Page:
A new sustainable wheelchair seat design

Posted on 17 Jun 2021 by Tom St John

The National Composites Centre (NCC) and the charity Motivation have collaborated to design and manufacture a wheelchair seat pan for users in Third World countries.

This design is made entirely from sustainable, green composite materials. The aim here, is to not only create a sustainable product, but significantly improve the quality of life for disabled people in developing countries.

Motivation, are a global disability charity and social enterprise that provides wheelchairs, training and services to disabled people in low and middle-income countries. Richard Entwistle, Lead for Design for Manufacture at the NCC, was approached by the charity for help in developing the new concept.

Wheelchair user

Richard said, “Internationally, Motivation are one of the biggest players in developing and manufacturing wheelchairs for developing countries – we are talking huge numbers. We went to discuss what they would like to do out of composites and instantly, their Senior Designer Ian Harris, said he had an idea that had been in the offing for while; a seat, that we can conform to the user’s needs.”

Wheelchair prototype: This design needed to be sustainable but also robust, to be used in harsh climates.

Crucially, the design needed to tick a few boxes. It needed to be robust to cope with rough terrain, affordable to produce, and made from bio-based materials that could be locally sourced within those countries.

Richard continued, “Using composites instead of the existing materials offers so many benefits. They will outlast the equivalent materials, you can outperform them, and you can bring other benefits, such as the renewable side of things. We coined a phrase – lets grow a product instead of mining it. We used sustainable fibres and the bio derived resin system. This enables us to set up the product locally. It means that we don’t have to go to mainland China, we don’t have to go to other huge suppliers and we can have a local base of design and supply.”

Seat pan design: Users will now benefit from a more supportive and comfortable seat.

The cushion design stops the user from sliding backwards in the chair. It has a small well that supports rear of the body, keeping the pelvis in line. On standard wheelchairs, users have previously had to deal with discomfort caused from cushions that are not as supportive.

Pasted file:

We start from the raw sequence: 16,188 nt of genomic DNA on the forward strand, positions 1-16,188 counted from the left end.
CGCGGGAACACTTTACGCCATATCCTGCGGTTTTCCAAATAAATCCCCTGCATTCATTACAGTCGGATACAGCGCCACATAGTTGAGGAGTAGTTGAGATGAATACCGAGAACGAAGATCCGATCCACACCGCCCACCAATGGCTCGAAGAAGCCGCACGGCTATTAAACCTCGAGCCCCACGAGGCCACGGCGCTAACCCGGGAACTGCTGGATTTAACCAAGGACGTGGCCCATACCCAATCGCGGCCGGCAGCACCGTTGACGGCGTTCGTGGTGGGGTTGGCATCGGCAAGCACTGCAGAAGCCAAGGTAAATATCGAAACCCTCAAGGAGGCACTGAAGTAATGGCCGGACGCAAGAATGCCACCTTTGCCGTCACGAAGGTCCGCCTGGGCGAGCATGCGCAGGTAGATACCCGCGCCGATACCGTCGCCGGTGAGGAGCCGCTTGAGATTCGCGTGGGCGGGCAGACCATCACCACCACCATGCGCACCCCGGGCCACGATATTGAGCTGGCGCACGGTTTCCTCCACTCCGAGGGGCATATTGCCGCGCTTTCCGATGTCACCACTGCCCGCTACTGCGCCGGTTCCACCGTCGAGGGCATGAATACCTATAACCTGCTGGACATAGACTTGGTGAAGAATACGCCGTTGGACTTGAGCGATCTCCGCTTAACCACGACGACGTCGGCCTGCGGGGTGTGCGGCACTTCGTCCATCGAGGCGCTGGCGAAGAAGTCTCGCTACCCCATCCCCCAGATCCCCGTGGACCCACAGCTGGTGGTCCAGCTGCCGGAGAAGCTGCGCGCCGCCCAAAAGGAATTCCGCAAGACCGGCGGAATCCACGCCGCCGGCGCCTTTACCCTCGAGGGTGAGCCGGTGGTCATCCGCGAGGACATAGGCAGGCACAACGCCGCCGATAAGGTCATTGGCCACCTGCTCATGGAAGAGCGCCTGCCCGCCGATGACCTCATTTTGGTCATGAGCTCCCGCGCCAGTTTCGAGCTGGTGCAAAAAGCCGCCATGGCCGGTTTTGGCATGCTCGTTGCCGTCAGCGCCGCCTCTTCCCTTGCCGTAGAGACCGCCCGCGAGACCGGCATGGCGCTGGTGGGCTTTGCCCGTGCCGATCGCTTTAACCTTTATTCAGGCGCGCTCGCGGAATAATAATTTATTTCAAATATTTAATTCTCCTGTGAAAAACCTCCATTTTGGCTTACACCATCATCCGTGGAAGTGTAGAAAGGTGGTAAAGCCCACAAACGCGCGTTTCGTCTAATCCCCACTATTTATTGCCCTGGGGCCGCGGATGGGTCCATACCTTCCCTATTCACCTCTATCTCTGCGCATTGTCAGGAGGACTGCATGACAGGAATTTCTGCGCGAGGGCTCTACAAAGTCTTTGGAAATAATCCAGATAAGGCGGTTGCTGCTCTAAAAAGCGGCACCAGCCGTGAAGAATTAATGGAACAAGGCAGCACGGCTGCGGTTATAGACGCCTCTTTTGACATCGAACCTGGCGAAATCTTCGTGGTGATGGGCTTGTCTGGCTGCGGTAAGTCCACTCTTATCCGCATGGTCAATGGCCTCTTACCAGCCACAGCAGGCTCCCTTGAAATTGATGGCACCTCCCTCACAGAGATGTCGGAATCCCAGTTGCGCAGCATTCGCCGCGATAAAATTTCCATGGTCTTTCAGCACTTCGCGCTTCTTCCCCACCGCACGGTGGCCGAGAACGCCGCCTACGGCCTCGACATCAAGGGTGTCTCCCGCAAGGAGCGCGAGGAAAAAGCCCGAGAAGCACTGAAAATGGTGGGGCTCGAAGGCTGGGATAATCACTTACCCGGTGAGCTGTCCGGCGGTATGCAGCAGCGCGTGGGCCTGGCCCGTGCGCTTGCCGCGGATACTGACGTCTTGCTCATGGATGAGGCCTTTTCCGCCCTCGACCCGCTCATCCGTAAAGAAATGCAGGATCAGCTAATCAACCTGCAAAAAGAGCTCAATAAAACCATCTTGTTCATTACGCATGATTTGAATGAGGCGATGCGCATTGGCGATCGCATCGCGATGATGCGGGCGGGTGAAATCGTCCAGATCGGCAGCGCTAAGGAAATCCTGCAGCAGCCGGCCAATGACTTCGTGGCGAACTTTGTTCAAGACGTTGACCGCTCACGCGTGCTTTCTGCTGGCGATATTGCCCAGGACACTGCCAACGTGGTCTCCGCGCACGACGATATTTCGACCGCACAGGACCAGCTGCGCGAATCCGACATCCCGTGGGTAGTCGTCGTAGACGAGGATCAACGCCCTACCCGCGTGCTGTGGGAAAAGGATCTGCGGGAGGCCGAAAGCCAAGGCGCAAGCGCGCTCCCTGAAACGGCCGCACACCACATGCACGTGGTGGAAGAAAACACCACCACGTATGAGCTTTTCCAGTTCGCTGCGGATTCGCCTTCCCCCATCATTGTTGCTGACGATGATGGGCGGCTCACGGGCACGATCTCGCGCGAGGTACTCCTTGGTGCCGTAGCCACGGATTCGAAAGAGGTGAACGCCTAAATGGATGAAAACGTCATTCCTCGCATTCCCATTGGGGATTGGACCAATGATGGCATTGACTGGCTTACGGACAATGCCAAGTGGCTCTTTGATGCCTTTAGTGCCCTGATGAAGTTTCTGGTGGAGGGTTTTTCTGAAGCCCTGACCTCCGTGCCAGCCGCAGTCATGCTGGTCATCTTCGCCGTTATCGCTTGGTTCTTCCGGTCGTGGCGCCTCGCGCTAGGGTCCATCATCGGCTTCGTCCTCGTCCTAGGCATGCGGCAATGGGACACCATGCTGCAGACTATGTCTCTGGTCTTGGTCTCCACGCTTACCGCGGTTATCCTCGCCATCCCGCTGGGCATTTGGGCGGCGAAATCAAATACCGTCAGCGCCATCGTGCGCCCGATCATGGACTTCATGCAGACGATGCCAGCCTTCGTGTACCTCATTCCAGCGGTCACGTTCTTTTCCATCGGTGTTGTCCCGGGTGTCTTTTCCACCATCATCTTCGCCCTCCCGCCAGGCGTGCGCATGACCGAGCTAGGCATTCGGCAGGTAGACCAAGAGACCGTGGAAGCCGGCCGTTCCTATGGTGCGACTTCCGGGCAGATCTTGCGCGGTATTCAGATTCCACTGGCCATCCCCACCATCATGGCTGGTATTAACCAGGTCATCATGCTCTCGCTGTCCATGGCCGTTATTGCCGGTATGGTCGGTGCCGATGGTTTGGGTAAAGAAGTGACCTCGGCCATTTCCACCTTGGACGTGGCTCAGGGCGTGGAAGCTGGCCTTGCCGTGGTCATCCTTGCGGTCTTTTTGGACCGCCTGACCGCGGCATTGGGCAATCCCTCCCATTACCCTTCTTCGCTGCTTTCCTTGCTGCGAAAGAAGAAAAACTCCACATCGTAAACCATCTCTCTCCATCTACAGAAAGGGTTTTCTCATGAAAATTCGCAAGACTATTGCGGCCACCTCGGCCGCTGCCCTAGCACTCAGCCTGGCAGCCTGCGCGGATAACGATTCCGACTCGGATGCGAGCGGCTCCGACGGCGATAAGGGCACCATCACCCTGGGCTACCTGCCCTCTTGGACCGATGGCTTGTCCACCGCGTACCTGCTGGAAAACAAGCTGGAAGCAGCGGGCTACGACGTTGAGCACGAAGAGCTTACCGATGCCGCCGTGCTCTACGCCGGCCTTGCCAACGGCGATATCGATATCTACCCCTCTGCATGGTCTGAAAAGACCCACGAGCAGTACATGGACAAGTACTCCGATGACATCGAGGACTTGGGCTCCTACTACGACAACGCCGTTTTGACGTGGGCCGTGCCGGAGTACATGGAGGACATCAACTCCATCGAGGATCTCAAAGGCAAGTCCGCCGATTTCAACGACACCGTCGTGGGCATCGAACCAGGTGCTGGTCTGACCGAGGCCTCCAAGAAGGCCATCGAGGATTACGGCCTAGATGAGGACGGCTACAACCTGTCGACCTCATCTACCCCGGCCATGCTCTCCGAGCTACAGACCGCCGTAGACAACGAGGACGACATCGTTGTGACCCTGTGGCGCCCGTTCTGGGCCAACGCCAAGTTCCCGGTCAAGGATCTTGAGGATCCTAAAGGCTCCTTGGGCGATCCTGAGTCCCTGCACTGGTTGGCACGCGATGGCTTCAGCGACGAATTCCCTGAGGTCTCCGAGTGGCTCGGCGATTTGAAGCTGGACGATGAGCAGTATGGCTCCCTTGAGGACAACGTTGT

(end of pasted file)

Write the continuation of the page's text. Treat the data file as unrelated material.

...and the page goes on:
Adam Healey, Research Engineer at the NCC said, “What the current wheelchair seats have in common is they have the same polyurethane foam cushion. It is not giving people the right structural support long term. These cushions can get dirty; they are being used 24/7. Wheelchair user’s roll them into the shower, they get taken out to the beach or out in the streets.

Often, it can be quite expensive, and quite hard on a supply chain to get new cushions to developing countries. They then sit on them for so long that they develop health problems like pressure sores, and other which can land them in hospital.”

The overall manufacturing costs of the green composite seat are slightly more costly. However, this is not seen as a problem, as the long-term benefits of quality of life and durability completely outweigh the increase in production costs, according to the NCC. Bio-composite materials are also more durable for constant use in aqueous or dusty environments, improving sustainability through extended service life.

For both Adam and Richard, this really feels like a project with a heart; their direct involvement in the seat design could have a huge impact in improving quality of life to wheelchairs users. While mobility problems effect the lives of people anywhere in the world, those living in countries with harsher terrains and less frequent or reliable public transport, are impacted far more.

Adam said, “My dad is in a wheelchair and has been since before I was born. I’m kind of familiar with lots of struggles that he has, as a wheelchair use it in the First World. So, it is great being able to try and improve quality of life for people who are not necessarily as lucky as he is. It is really nice to do a project which has a very tangible human benefit.”

Richard echoed those sentiments: “We are just engineers that make stuff – we will make anything because we love making things. But, when it goes to someone that is truly grateful for your work – that is what you do it for. It has been fantastic.”

You can learn more about the Sustainable Composites initiative and for related content, visit the Innovation section of The Manufacturer’s website.

Images courtesy of Motivation – supplied by NCC